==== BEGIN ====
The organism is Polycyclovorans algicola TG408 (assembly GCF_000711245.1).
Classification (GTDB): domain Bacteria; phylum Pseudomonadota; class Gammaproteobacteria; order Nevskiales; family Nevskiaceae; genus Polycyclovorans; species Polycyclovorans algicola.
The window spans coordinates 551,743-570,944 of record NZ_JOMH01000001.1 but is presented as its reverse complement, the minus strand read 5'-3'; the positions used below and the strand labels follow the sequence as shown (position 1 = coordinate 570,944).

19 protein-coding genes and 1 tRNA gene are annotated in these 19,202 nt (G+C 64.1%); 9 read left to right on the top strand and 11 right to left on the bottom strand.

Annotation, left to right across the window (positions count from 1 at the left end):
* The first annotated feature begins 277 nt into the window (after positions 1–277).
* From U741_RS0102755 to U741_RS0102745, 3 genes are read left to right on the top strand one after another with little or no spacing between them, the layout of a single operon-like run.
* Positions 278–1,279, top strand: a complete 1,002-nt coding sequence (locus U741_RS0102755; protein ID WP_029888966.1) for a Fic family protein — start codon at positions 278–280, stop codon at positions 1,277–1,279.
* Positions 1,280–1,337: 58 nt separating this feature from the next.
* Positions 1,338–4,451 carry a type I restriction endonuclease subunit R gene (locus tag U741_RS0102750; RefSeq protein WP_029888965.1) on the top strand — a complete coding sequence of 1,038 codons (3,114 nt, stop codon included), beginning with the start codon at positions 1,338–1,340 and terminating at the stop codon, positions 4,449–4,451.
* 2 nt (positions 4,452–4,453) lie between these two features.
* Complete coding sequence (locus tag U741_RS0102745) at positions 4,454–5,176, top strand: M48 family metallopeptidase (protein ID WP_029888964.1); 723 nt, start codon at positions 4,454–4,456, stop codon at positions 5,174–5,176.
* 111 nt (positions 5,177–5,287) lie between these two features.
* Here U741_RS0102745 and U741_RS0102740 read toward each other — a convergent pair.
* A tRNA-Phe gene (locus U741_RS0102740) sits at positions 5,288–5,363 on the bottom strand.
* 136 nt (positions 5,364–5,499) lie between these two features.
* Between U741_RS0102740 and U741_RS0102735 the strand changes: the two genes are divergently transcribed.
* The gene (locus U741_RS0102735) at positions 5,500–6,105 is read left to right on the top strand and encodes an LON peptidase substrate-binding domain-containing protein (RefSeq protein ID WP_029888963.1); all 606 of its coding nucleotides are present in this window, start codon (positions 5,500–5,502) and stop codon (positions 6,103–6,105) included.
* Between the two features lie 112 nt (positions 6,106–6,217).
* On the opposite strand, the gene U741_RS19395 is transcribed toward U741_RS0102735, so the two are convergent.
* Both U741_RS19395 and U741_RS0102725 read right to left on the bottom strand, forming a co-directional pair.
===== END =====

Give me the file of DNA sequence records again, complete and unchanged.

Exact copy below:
The organism is Polycyclovorans algicola TG408 (assembly GCF_000711245.1).
Classification (GTDB): domain Bacteria; phylum Pseudomonadota; class Gammaproteobacteria; order Nevskiales; family Nevskiaceae; genus Polycyclovorans; species Polycyclovorans algicola.
The window spans coordinates 551,743-570,944 of record NZ_JOMH01000001.1 but is presented as its reverse complement, the minus strand read 5'-3'; the positions used below and the strand labels follow the sequence as shown (position 1 = coordinate 570,944).

19 protein-coding genes and 1 tRNA gene are annotated in these 19,202 nt (G+C 64.1%); 9 read left to right on the top strand and 11 right to left on the bottom strand.

Annotation, left to right across the window (positions count from 1 at the left end):
* The first annotated feature begins 277 nt into the window (after positions 1–277).
* From U741_RS0102755 to U741_RS0102745, 3 genes are read left to right on the top strand one after another with little or no spacing between them, the layout of a single operon-like run.
* Positions 278–1,279, top strand: a complete 1,002-nt coding sequence (locus U741_RS0102755; protein ID WP_029888966.1) for a Fic family protein — start codon at positions 278–280, stop codon at positions 1,277–1,279.
* Positions 1,280–1,337: 58 nt separating this feature from the next.
* Positions 1,338–4,451 carry a type I restriction endonuclease subunit R gene (locus tag U741_RS0102750; RefSeq protein WP_029888965.1) on the top strand — a complete coding sequence of 1,038 codons (3,114 nt, stop codon included), beginning with the start codon at positions 1,338–1,340 and terminating at the stop codon, positions 4,449–4,451.
* 2 nt (positions 4,452–4,453) lie between these two features.
* Complete coding sequence (locus tag U741_RS0102745) at positions 4,454–5,176, top strand: M48 family metallopeptidase (protein ID WP_029888964.1); 723 nt, start codon at positions 4,454–4,456, stop codon at positions 5,174–5,176.
* 111 nt (positions 5,177–5,287) lie between these two features.
* Here U741_RS0102745 and U741_RS0102740 read toward each other — a convergent pair.
* A tRNA-Phe gene (locus U741_RS0102740) sits at positions 5,288–5,363 on the bottom strand.
* 136 nt (positions 5,364–5,499) lie between these two features.
* Between U741_RS0102740 and U741_RS0102735 the strand changes: the two genes are divergently transcribed.
* The gene (locus U741_RS0102735) at positions 5,500–6,105 is read left to right on the top strand and encodes an LON peptidase substrate-binding domain-containing protein (RefSeq protein ID WP_029888963.1); all 606 of its coding nucleotides are present in this window, start codon (positions 5,500–5,502) and stop codon (positions 6,103–6,105) included.
* Between the two features lie 112 nt (positions 6,106–6,217).
* On the opposite strand, the gene U741_RS19395 is transcribed toward U741_RS0102735, so the two are convergent.
* Both U741_RS19395 and U741_RS0102725 read right to left on the bottom strand, forming a co-directional pair.